I don’t make new year’s resolutions because no one ever keeps them, and I like to follow through on things.  However, no one want to a hear a resolution that you can actually follow through on; people make unrealistic goals for themselves because they sound good– losing tons of weight, quitting all bad habits, stop talking about people ever– this immediately sets you up for failure.  Anything in life has to be done gradually, it may be annoying, but that’s the way it is, deal with it; it’s called maturity, and clearly most adults don’t have this.  In any event, let’s all just get over the furor of the new year; yes it’s 2011, I hope it will be awesome too, but I don’t expect my life to change overnight because the year did.  I had a great New Years Eve with my awesome boyfriend, so this is not a bitter rant, just a statement about the sad state of our instant gratification society.

Also, all the people who willing allow themselves to be corralled into barricades, like animals in Time Square for the ball drop, are ABSOLUTELY INSANE, without a doubt, no way to argue otherwise.

Good Luck in 2011 : )


Squat Much?

June 22, 2010

It’s unfortunate, but it’s also a fact of life, the use of public restrooms that is.  Everyone has to use them; I mean we spend more time at work, school, etc than we do in out own homes, so I’d say we are all well acquainted with the horror that personifies public restrooms.  The fact is, however, that the lady’s room is a much more terrifying thing to confront than the men’s room.  Even if men’s bathrooms were as dirty and gross and women’s it wouldn’t matter, because they get to stand up and pee.  They’re safe.  And, because I have, on occasion, used a men’s restroom (single person of course) I know that they are never as disgusting.  This troubles me.  In general men are more slovenly than woman, but somehow they manage to keep their bathrooms in order.

I often wonder, when in public restrooms, what women are doing in there. There’s toilet paper everywhere, various fluids all over the floors and sinks, so what gives? These things are all irritating, because it is very simple to put the toilet paper in the toilet bowl, the paper towels in the garbage, and to get the soap on your hand, but what really baffles me is women’s penchant for squatting.  Why, why, why do women squat over the toilet bowl? The way I figure it,  they are perching themselves above the toilet seat because there is something on it that they do not want to encounter, understandable, but how did it get there? Because one of your fellow squatters, with bad aim, came before you and defiled the seat.  So here’s my point, my main point, people squat to avoid other people’s bodily fluids, but if no one ever squatted, then no one would ever need to squat, because nothing would be able to get on the toilet seats in the first place.  So stop squatting! Also, if you’re one of those freaks that’s afraid of toilet seats then use those handy, paper toilet covers that are so kindly provided.  Or you can consider the fact that door knobs are more dangerous to encounter than toilet seats, it’s a fact, so unless you plan on licking the toilet seat, you’re safe.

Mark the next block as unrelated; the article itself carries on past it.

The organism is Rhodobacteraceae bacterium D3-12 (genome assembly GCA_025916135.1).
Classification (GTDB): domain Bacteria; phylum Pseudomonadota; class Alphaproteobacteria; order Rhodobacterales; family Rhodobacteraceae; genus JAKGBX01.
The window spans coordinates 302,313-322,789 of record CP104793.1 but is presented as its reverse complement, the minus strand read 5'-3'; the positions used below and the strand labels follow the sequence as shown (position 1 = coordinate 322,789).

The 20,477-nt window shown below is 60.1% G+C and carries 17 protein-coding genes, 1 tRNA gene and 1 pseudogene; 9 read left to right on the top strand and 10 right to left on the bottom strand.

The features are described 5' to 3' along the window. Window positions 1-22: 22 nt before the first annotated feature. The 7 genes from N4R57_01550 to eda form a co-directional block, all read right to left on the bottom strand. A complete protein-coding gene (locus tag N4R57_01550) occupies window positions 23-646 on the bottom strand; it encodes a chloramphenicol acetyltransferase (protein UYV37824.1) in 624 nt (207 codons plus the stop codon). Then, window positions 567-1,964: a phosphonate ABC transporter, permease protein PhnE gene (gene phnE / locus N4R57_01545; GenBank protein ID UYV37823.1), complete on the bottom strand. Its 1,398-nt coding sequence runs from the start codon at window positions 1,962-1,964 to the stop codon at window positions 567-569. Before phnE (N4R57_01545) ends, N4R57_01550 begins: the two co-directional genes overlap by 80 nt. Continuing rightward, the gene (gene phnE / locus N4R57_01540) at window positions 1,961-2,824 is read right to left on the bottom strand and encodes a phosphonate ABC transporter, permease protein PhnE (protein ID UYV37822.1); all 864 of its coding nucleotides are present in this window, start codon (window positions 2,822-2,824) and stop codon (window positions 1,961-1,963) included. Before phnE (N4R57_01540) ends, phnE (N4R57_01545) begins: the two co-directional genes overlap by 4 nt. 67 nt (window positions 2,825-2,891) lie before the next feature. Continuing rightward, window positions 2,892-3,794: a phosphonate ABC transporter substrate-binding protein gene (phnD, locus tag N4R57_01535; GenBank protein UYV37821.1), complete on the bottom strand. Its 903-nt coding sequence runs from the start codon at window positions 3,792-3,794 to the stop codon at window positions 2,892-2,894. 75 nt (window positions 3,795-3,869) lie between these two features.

Also, if you people weren’t so busy squatting like idiots then perhaps the line for women’s public restrooms wouldn’t be so insufferably long.  Just sayin’.


Wrap It Up…Yourself?

June 16, 2010

Okay, so, the first time this happened to me I was definitely surprised. I am referring to the somewhat bizarre phenomenon of “make-your-own-take-out-box.”  This is when you go to a restaurant, eat your meal, and decide to wrap-up your left overs to take home, but your waiter/ess brings the lovely throw away container to your table and walks away. Huh? How did this become acceptable? If I go out to eat it’s because I’m feeling lazy and don’t want to make food, or wash dishes, etc. And, if I’m paying for dinner then I expect to be served throughout the entire meal; you would never be expected to clear your own plates in a restaurant, so why should you have to clear the food off your plate for your doggy bag?

Now, I can see the positive aspects of this idea.  If you make your own take-out box than you can decide what’s going in and what’s not making the cut.  You won’t be faced with that piece of broccoli that you took one bite out of and put back on your plate (am I the only person that does this?) when you go to eat the food the next day. However, aside from the “no surprise box” that you’ll be greeted with when you go to eat your leftovers, there are not many benefits.  This minimal ‘plus’ does not balance out having to awkwardly sit in a restaurant trying to figure out a smooth way to move food from plate to box without dropping food and/or utensils everywhere.  Perhaps it is just my extra clumsiness that makes theses things more of a possibility, but I can’t be the only motor-skills-challenged person out there.  Anyway, my point is, at a restaurant you pay significantly more for your dinner than you would if you bought and cooked that same dinner yourself. Why is this? What you are really paying for is the service, so therefore the only time you should expect to lift a finger is when you’re picking up your fork.